For Google Plus: href=”https://plus.google.com/u/0/111548840891165617747“target=” Just copy the link ** https://plus.google.com/u/0/111548840891165617747 ** paste into the address bar, enter. Check under About in the social web address, there you might find an e-mail address. This has worked for me as well in a few cases!
When you did this 2-3x you get to know very fast what to look for 🙂
Where did I find all this info ? How can I get my stolen image taken out of a website?
How can you do that? I was digging quite long the web for all sorts of help and info.
- What on earth can I do to with my images, which got stolen?
- How can I proceed?
- How can I get them out of websites not paying for a license, but that website makes money?
Many “how’s” were popping up during all search. Till a website suddenly was shown on my screen. Oh, was I thankful for that. They do have all info on their site and I am very happy to share this link. Nearly all you need to know you find there, in one website:
What To Do When You Found Your Stolen Image
You found your image • Picture was stolen, with watermark • register copyright
- First take picture of screen showing as well the url to the website and your image.
- I also print the whole site as an PDF, I do that with all website using images of mine unauthorised!
- You need proof! Sometimes those sites are very fast with taking out your image, when they receive an email from you!
- The two points above done, then I send an e-mail/fax/snail mail letter, most of the time all 3 (if I find all info for that). Usually asking kindly for to pay me the retroactive license fee from the date, they have published it.
- Watermark, shall I put one in my image or not?
- Register copyright of my images ? (upload a zip folder, packed with images cost you around 35.-$US)
- Retroactive License and much more info: http://improvephotography.com/11517/legal-issues/
Retroactive license fee, Michael Russell, a G+ user, has been so friendly telling me all this. Mike Spinak has also has written a blog about this. Worth checking out as well.
A retroactive license was written by a lawyer for me! It has been advised in few websites to go that step! Careful how you write it! Don’t be insulting or angry in your writing, that can backfire badly!
Did you get curious with this retroactive license? For sure I was very curious!
Just Google: “Do I have to pay for a retroactive license? Interesting it is!”
That all leads to:
IMHO (in my holy opinion), yes, in both cases. It is up to you, how you handle this!
A watermark, does it prevent stealing? It certainly makes it a bit trickier to remove a watermark in some cases in others not! We all know the procedure!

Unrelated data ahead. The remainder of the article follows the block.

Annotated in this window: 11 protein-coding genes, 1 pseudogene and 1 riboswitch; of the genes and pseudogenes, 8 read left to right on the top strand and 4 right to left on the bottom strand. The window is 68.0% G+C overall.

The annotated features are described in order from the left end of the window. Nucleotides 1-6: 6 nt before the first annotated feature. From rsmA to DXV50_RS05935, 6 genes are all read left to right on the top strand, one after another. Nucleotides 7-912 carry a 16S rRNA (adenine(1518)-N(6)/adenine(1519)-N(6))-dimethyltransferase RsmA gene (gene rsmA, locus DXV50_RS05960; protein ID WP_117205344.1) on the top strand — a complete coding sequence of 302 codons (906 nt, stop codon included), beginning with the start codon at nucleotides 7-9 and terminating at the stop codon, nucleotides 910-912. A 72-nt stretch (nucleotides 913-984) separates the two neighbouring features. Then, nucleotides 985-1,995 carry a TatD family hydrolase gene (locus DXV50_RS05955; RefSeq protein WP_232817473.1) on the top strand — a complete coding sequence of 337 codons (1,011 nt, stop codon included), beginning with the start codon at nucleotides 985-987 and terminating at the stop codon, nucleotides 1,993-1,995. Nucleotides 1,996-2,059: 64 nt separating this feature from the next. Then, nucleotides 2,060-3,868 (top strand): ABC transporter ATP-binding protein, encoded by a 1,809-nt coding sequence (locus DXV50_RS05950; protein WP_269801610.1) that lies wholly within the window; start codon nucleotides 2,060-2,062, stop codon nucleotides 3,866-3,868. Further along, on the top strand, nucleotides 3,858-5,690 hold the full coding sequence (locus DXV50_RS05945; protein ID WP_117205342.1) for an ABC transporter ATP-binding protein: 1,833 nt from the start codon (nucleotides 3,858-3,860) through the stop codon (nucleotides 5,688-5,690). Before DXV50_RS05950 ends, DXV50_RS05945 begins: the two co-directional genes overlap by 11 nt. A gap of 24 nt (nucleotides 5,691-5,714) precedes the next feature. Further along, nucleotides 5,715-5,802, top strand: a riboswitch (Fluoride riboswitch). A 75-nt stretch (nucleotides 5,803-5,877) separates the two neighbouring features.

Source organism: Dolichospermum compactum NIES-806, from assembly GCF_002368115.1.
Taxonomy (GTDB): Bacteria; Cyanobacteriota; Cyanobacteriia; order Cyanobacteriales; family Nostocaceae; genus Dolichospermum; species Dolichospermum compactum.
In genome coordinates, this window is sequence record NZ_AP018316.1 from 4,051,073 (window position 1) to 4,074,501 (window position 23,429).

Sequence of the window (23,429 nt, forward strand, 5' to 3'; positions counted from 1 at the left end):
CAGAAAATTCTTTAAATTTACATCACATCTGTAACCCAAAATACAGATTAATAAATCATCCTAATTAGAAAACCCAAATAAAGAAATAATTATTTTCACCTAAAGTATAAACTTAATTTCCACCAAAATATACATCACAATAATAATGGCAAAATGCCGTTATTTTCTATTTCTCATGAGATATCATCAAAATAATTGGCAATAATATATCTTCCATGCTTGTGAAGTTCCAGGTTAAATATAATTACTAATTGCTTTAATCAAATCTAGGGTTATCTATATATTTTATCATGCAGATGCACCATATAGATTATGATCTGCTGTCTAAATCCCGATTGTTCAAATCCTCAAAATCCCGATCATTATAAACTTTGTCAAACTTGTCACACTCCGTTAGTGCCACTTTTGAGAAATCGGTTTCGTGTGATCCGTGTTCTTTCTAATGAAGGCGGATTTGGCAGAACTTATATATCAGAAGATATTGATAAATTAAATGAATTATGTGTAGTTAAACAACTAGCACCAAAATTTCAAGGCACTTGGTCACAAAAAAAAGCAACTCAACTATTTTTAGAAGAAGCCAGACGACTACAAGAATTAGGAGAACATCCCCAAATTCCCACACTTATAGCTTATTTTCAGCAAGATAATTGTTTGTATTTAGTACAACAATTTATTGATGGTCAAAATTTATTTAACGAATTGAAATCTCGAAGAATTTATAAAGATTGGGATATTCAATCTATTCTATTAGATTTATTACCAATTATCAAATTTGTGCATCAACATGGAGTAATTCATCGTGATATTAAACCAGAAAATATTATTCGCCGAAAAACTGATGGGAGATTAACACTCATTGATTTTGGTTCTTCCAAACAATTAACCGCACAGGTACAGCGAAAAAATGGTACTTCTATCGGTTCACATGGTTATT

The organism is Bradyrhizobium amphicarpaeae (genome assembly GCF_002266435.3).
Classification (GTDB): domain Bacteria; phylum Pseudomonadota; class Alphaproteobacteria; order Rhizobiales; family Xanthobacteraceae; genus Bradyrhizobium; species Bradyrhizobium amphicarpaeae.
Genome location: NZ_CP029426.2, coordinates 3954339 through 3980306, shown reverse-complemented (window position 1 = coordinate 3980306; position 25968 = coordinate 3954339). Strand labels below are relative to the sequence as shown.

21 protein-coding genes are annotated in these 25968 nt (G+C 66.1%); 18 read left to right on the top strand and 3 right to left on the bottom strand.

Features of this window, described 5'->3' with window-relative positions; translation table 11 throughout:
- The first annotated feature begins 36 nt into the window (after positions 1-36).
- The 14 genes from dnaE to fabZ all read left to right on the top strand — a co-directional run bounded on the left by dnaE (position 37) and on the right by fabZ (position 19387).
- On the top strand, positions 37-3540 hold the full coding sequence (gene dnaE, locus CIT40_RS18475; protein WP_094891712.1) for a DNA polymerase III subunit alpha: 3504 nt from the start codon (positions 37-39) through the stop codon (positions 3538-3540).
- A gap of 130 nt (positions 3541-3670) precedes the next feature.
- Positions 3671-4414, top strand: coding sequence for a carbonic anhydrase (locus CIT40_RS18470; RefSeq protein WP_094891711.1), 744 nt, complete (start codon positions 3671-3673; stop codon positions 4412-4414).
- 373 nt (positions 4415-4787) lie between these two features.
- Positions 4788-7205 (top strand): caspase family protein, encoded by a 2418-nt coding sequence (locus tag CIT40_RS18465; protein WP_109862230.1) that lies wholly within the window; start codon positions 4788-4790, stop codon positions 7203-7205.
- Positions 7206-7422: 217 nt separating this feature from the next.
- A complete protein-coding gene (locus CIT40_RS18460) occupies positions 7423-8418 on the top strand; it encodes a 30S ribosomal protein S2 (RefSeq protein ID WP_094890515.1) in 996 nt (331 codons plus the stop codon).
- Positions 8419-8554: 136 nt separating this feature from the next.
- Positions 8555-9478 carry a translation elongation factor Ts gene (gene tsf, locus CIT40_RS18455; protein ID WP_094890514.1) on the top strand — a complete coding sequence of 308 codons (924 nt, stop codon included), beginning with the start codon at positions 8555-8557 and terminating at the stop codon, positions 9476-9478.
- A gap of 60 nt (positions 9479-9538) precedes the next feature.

When you push the shutter button on the camera the image is protected by copyright, yours. I also set in the camera menu the copyright and all I can to my name! Do not assume that everybody on earth does know all that! Again, not knowing is no excuse!
Watermark Your Images • Does This Help?
Haven’t those Stock Photos Agencies, watermarks in their small images on their websites? Yes, most of them do! Crossing through the whole image or in other forms. They do know why!
There are so many discussions out there with pro and cons. At the end, it is up to you how you proceed. My thought is, a watermark shows people that this image belongs to you, including the copyright!
Some info of registering your copyright for your images and a link to a information for retroactive license.
Yes, I DID register all my images for copyright. Info of the how to, you can find in PictureDefense or here: http://www.copyright.gov (around 35.-$US a folder packed with images) check the how to in PictureDefense in the tutorial video.
Link to copyright tutorial by the American Society of Media Photographers
Keep in mind, there are quite a few websites, in which you can register the copyright of your images! Please do check them very careful, do your homework, some might close in 2-5 years and than what? Start all over?
Also if nothing works, there is a FBI department for all that as well! You find that information in the PictureDefense website. Yes I had a few cases quite a long while back in which I had to contact them at the very end!
I Am Well Aware that Professional Photographers Have Different Opinions
Professional photographers have different opinions on their stolen images. As said, how everybody handles this problem with stolen pictures is their own business. For me it always depends on the case!
The time I spend on one stolen image for me is about 3-5min. I have set up a workflow, have templates written to make life easier in this case. Keep Bookmarks of Google DMCA forms, the Whois sites I use…etc. A fax number or address is not often given in a website or can be found on Whois, well then only an email goes out. If nothing given, DMCA. All info, the how to, is given in the link of PictureDefense. Again it depends on the case for me! You need to decide how you want to proceed with all.
So far I have found images of mine around the globe, in sites people think: Wait a minute, you should know for sure that this is an infringement of copyright! Like government sites, even a lawyer, Newspapers…etc. Do I have proof? Of course I do, I did my homework. I find the image, open the website, first pic of screen, print all in PDF. Copy the link of the website where the image sits and start my process, if I want to proceed! As said it always depends on the case, where the image is located and what it is used for. I am not a Charity for Newspapers or anyone else out there, all these sites HAVE a budget to buy images for editorial, advertisement…etc.
I think, like Mike Spinak says in his blog. If we all go after some images or more it might make a difference in the big ocean, the Internet.
You may want to start surfing in my wildlife and landscape photography galleries
If you are interested in my review about the PhotoShelter Beam just go here. I personally do not use the Beam for serval reasons you can read in the review.
By Anette Mossbacher